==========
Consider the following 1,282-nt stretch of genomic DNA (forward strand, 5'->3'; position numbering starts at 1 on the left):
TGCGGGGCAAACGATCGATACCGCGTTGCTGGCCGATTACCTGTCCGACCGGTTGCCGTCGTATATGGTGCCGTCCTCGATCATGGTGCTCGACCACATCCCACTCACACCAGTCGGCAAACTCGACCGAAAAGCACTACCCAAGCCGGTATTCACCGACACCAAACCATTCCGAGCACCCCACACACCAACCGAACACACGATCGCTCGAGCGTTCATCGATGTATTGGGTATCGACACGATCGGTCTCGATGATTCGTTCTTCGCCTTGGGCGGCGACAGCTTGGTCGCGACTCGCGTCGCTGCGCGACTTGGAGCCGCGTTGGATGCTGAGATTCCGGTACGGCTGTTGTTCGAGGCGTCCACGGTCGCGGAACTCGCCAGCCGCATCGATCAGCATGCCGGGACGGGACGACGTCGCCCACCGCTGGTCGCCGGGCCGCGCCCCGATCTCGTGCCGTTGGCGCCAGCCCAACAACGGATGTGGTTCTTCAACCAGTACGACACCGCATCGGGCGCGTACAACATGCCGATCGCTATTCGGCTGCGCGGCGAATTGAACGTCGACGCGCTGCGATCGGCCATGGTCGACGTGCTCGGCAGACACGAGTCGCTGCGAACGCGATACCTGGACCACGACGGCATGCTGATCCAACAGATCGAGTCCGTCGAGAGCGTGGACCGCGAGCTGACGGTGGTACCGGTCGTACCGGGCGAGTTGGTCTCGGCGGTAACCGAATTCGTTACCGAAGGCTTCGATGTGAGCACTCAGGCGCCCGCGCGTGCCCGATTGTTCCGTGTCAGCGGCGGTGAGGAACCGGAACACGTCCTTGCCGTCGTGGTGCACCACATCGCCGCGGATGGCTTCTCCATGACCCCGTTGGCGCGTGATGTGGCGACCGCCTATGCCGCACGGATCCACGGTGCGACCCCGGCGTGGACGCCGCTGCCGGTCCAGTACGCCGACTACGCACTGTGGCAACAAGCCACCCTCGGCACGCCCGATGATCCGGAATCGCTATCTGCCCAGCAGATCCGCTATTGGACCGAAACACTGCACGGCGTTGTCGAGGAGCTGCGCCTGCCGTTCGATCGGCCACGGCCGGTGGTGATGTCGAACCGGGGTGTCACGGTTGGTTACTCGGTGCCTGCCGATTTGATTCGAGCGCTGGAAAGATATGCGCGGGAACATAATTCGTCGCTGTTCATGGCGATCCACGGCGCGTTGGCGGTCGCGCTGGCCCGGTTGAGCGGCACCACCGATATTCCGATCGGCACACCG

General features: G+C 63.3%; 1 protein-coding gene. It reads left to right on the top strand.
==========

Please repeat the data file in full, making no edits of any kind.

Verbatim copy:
Consider the following 1,282-nt stretch of genomic DNA (forward strand, 5'->3'; position numbering starts at 1 on the left):
TGCGGGGCAAACGATCGATACCGCGTTGCTGGCCGATTACCTGTCCGACCGGTTGCCGTCGTATATGGTGCCGTCCTCGATCATGGTGCTCGACCACATCCCACTCACACCAGTCGGCAAACTCGACCGAAAAGCACTACCCAAGCCGGTATTCACCGACACCAAACCATTCCGAGCACCCCACACACCAACCGAACACACGATCGCTCGAGCGTTCATCGATGTATTGGGTATCGACACGATCGGTCTCGATGATTCGTTCTTCGCCTTGGGCGGCGACAGCTTGGTCGCGACTCGCGTCGCTGCGCGACTTGGAGCCGCGTTGGATGCTGAGATTCCGGTACGGCTGTTGTTCGAGGCGTCCACGGTCGCGGAACTCGCCAGCCGCATCGATCAGCATGCCGGGACGGGACGACGTCGCCCACCGCTGGTCGCCGGGCCGCGCCCCGATCTCGTGCCGTTGGCGCCAGCCCAACAACGGATGTGGTTCTTCAACCAGTACGACACCGCATCGGGCGCGTACAACATGCCGATCGCTATTCGGCTGCGCGGCGAATTGAACGTCGACGCGCTGCGATCGGCCATGGTCGACGTGCTCGGCAGACACGAGTCGCTGCGAACGCGATACCTGGACCACGACGGCATGCTGATCCAACAGATCGAGTCCGTCGAGAGCGTGGACCGCGAGCTGACGGTGGTACCGGTCGTACCGGGCGAGTTGGTCTCGGCGGTAACCGAATTCGTTACCGAAGGCTTCGATGTGAGCACTCAGGCGCCCGCGCGTGCCCGATTGTTCCGTGTCAGCGGCGGTGAGGAACCGGAACACGTCCTTGCCGTCGTGGTGCACCACATCGCCGCGGATGGCTTCTCCATGACCCCGTTGGCGCGTGATGTGGCGACCGCCTATGCCGCACGGATCCACGGTGCGACCCCGGCGTGGACGCCGCTGCCGGTCCAGTACGCCGACTACGCACTGTGGCAACAAGCCACCCTCGGCACGCCCGATGATCCGGAATCGCTATCTGCCCAGCAGATCCGCTATTGGACCGAAACACTGCACGGCGTTGTCGAGGAGCTGCGCCTGCCGTTCGATCGGCCACGGCCGGTGGTGATGTCGAACCGGGGTGTCACGGTTGGTTACTCGGTGCCTGCCGATTTGATTCGAGCGCTGGAAAGATATGCGCGGGAACATAATTCGTCGCTGTTCATGGCGATCCACGGCGCGTTGGCGGTCGCGCTGGCCCGGTTGAGCGGCACCACCGATATTCCGATCGGCACACCG

General features: G+C 63.3%; 1 protein-coding gene. It reads left to right on the top strand.